• Cincinnati finished ahead of Pittsburgh in the AFC Central based on better conference record (8-3 to Steelers' 7-4).
  • Kansas City finished ahead of Denver in the AFC West based on better division record (4-2 to Broncos' 3-2-1).
  • Dallas finished ahead of Washington in the NFC East based on better point differential in head-to-head games (13 points).
  • San Francisco finished ahead of New Orleans in the NFC West based on better division record (2-4 to Saints' 1-5).

Playoffs

Note: Prior to the 1975 season, the home teams in the playoffs were decided based on a yearly rotation. Had the 1973 playoffs been seeded, the AFC divisional matchups would have been #3 Oakland at #2 Cincinnati and #4 wild card Pittsburgh at #1 Miami; the NFC matchups would not have changed, although #3 Dallas would have had to travel to #2 Los Angeles, and #1 Minnesota would have had home field for the NFC championship game.
 
Divisional PlayoffsConf. Championship GamesSuper Bowl VIII
 
          
 
December 22 - Metropolitan Stadium
 
 
Washington20
 
December 30 - Texas Stadium
 
Minnesota27
 
Minnesota27
 
December 23 - Los Angeles Memorial Coliseum
 
Dallas10
 
Los Angeles16
 
January 13 - Rice Stadium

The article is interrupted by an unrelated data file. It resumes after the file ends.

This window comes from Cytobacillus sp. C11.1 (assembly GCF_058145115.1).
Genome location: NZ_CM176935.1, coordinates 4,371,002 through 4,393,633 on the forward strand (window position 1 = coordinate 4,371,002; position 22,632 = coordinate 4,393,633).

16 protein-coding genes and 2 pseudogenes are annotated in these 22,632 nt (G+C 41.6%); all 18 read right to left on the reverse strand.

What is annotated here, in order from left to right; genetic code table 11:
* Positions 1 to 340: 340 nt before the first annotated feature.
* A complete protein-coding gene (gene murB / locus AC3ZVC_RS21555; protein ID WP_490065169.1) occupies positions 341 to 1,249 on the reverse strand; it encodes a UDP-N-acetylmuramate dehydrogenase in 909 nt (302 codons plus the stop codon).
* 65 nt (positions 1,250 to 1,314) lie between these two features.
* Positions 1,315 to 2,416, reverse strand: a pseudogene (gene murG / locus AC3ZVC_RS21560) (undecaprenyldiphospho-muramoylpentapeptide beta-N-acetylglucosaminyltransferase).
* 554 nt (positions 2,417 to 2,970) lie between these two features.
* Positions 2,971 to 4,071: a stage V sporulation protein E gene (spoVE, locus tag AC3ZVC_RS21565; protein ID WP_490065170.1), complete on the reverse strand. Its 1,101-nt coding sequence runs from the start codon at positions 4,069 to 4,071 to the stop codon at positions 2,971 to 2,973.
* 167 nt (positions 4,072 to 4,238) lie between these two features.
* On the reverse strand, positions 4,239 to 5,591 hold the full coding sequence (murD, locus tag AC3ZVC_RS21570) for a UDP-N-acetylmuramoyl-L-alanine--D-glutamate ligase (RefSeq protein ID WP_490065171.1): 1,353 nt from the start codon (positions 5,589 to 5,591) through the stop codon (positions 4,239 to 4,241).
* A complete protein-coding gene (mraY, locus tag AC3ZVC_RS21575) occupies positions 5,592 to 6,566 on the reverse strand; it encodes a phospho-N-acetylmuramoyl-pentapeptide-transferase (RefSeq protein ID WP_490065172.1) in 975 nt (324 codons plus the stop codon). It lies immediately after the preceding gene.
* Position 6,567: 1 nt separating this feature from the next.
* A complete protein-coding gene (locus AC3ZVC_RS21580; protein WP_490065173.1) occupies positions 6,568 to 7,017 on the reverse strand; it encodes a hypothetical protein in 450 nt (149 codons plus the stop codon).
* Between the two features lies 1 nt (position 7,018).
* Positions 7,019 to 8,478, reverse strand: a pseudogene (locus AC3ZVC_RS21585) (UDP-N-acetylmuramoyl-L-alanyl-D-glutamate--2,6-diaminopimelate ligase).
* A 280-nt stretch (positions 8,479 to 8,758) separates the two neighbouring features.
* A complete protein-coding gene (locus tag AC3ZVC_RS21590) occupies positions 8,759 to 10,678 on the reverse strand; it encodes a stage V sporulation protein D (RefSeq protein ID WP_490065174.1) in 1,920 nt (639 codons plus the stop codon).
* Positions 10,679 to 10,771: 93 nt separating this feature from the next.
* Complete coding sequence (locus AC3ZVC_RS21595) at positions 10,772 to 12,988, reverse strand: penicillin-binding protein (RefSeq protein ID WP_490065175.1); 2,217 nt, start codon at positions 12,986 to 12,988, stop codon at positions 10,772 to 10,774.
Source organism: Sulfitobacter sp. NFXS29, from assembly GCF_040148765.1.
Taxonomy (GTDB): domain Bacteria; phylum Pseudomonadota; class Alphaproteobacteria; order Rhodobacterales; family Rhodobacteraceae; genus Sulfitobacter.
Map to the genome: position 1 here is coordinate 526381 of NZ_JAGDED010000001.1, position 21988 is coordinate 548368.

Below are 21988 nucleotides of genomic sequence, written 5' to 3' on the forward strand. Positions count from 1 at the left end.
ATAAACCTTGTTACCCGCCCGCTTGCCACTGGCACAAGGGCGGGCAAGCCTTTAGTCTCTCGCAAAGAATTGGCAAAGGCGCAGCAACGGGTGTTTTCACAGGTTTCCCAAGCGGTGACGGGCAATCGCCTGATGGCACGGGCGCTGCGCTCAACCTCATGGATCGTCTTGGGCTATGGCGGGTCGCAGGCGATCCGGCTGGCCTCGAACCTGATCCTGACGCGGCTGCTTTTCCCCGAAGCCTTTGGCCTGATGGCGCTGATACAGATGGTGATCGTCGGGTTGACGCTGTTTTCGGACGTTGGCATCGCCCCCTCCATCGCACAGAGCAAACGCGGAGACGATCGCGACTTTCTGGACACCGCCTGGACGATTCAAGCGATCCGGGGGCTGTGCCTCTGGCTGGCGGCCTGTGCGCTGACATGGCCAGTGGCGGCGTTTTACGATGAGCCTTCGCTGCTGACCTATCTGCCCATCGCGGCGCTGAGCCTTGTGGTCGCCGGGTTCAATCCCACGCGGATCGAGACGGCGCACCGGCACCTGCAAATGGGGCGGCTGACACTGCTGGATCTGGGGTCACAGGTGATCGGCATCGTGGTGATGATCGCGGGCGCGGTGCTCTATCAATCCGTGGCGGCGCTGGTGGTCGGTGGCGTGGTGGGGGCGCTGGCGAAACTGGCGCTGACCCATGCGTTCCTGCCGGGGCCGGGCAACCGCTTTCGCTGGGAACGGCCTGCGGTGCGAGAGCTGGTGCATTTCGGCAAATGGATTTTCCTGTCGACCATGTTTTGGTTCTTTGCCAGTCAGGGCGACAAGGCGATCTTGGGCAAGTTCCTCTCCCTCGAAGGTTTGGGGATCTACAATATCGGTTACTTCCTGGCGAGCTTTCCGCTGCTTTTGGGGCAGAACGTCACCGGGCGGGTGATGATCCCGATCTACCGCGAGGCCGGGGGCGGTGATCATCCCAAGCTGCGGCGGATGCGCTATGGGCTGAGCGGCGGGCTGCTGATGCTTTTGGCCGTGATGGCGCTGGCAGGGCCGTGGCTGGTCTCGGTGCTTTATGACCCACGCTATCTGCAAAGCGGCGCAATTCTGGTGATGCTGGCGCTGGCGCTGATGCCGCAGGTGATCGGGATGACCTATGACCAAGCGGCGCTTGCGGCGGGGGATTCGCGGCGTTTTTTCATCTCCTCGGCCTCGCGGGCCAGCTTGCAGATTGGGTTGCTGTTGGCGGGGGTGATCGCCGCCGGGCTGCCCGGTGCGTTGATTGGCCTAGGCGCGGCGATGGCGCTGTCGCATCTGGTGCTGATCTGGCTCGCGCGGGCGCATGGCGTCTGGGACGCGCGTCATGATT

Dallas27
 
Minnesota7
 
December 22 - Oakland Coliseum
 
Miami24
 
Pittsburgh14
 
December 30 - Miami Orange Bowl
 
Oakland33
 
Oakland10
 
December 23 - Miami Orange Bowl
 
Miami27
 
Cincinnati16
 
 
Miami34
 

Awards

Draft

The 1973 NFL Draft was held from January 30 to 31, 1973 at New York City's Americana Hotel. With the first pick, the Houston Oilers selected defensive end John Matuszak from the University of Tampa.

Coaching changes

Offseason

In-season

References

  1. ^ Pro-Football-Reference.com blog: Rubin, Rozelle, the Redskins, and Super Bowl Blackouts
  2. ^ "Last Undefeated NFL Teams in Each Season". Archived from the original on January 17, 2013. Retrieved 2012.

  This article uses material from the Wikipedia page available here. It is released under the Creative Commons Attribution-Share-Alike License 3.0.